Hugh Fleming

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Hugh Fleming is an Australian artist who produced cover art for a number of Dark Horse Comics' Star Wars series in the 1990s.

One of the company's major Star Wars cover artists of the time, his work includes covers for Tales of the Jedi, Splinter of the Mind's Eye, Shadows of the Empire, and Star Wars: Episode I: The Phantom Menace. Fleming was also artist of the Star Wars Rocks! poster for The Star Wars Fan Club. His work with Dark Horse began through one of the company's other popular movie licenses, Indiana Jones.

Known for his cinematic, photo-realistic, and poster-art style illustrations, Fleming's compositions often relied on rare or less-known photo-references from film production photos or stills to help create authentic yet still innovative illustrations for well-known media properties. Fleming took pride in creating scenes that did not look like they came from well-known photo references.

In this period Fleming became one of a cadre of Dark Horse Star Wars cover painters including such noteworthy artists as Dave Dorman, Kilian Plunkett and Duncan Fegredo, who were following in the footsteps of original trilogy poster artist Drew Struzan and helped give the company's Star Wars line a reputation for consistently impressive poster-style cinematic cover art.

Inspired by the first Star Wars and Indiana Jones films, Fleming wanted to go into filmmaking from a young age. He was basically self taught as an illustrator, with the only art school he attended being a commercial art course for five months in 1985, just after leaving high school. Fleming's life as a painter in the comics field began when he went to the San Diego Comic Convention in the early 90's and began to get some work painting cover art with a number of smaller comic book publishers.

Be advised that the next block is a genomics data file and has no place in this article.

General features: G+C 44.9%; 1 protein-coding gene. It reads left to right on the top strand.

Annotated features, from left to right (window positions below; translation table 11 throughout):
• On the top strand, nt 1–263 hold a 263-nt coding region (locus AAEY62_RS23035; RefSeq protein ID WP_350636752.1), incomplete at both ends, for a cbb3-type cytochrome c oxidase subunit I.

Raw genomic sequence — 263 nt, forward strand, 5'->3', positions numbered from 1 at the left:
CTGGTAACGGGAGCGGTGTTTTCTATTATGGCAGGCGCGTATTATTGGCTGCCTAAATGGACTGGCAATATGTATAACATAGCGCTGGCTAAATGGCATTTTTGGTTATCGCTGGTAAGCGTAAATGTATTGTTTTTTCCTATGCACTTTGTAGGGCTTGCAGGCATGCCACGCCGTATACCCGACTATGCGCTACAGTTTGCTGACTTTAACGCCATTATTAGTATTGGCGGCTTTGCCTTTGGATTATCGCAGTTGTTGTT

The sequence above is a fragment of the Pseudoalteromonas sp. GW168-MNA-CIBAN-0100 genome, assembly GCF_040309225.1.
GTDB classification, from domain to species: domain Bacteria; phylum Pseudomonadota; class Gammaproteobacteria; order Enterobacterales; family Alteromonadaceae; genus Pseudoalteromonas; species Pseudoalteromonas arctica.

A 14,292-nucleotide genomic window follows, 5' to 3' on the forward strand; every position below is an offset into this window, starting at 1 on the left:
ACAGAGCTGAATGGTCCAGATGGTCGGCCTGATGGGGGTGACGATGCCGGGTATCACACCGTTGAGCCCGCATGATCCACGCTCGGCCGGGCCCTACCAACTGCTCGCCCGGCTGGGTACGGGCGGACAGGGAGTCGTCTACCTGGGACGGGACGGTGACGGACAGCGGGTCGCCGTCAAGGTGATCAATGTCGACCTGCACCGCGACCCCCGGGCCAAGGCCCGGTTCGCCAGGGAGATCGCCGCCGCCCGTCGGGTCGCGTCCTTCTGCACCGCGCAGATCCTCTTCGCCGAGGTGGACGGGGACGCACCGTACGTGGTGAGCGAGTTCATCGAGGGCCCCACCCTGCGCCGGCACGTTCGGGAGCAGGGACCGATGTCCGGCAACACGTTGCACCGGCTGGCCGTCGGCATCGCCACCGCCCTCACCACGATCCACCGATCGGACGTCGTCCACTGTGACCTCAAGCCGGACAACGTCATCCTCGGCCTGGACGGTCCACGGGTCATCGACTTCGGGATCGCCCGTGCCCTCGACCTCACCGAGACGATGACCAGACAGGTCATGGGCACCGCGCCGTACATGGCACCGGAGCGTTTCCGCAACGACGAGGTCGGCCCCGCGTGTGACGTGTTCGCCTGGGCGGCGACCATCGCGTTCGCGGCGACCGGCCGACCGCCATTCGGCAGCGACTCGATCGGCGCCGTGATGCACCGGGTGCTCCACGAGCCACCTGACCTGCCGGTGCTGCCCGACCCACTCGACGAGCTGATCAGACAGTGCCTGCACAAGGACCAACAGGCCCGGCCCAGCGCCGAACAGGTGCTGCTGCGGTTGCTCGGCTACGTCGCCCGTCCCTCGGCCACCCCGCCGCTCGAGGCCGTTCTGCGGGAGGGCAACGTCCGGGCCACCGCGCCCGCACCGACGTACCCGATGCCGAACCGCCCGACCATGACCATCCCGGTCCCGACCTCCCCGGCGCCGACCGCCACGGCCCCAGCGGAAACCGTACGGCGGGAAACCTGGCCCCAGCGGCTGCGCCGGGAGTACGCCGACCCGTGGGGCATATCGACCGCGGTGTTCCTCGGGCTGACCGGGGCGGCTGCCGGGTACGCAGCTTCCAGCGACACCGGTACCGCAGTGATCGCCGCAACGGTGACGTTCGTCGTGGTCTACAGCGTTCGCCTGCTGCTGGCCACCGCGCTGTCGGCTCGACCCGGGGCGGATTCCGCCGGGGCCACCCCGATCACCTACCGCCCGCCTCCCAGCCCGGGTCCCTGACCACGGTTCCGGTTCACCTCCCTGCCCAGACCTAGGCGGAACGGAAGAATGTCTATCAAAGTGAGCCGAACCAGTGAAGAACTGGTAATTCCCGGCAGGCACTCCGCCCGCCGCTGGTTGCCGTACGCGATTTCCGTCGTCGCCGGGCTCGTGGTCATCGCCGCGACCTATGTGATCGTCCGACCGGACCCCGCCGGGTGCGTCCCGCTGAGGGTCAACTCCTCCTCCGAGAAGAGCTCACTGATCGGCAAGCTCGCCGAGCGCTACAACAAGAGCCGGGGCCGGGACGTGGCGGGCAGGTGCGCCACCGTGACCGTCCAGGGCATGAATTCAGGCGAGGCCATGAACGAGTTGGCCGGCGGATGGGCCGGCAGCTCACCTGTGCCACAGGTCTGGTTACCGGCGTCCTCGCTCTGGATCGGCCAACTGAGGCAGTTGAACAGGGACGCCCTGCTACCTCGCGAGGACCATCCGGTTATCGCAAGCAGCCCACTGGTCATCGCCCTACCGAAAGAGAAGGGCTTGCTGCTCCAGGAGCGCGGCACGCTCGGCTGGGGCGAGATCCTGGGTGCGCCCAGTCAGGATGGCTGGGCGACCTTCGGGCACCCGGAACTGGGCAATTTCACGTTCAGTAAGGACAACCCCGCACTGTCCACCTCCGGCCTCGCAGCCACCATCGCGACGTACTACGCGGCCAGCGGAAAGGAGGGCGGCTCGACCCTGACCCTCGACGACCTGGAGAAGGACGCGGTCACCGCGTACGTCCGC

He first met editors from Dark Horse Comics at the 1993 San Diego Convention, when Fleming and his best friend, Pete Ford, took a proposal for a 4-issue Indiana Jones mini-series, tentatively titled Indiana Jones and the Lost Horizon to the convention.

Lifelong Indiana Jones fans, Fleming and Ford co-wrote the story--which would have been a prequel faithfully depicting an Indy adventure with his mentor Abner Ravenswood--and Fleming created color art for the document to sell it. Dark Horse picked up the mini-series and Fleming was set to provide interior artwork for the 96 page story. However, the mini-series was cancelled before they could begin work on it because of low sales on Indy comics at the time.

While that project was still in development, though, Fleming was approached by his would-be editor, Ryder Windham to paint the cover for another Indy mini-series already being released by the company titled Thunder in the Orient.

Thunder's first issue's cover had been done by popular 90s cover artist Dave Dorman, but Dorman was very in-demand at the time (doing numerous Star Wars covers among other things), so Fleming was brought in to take over for expediency.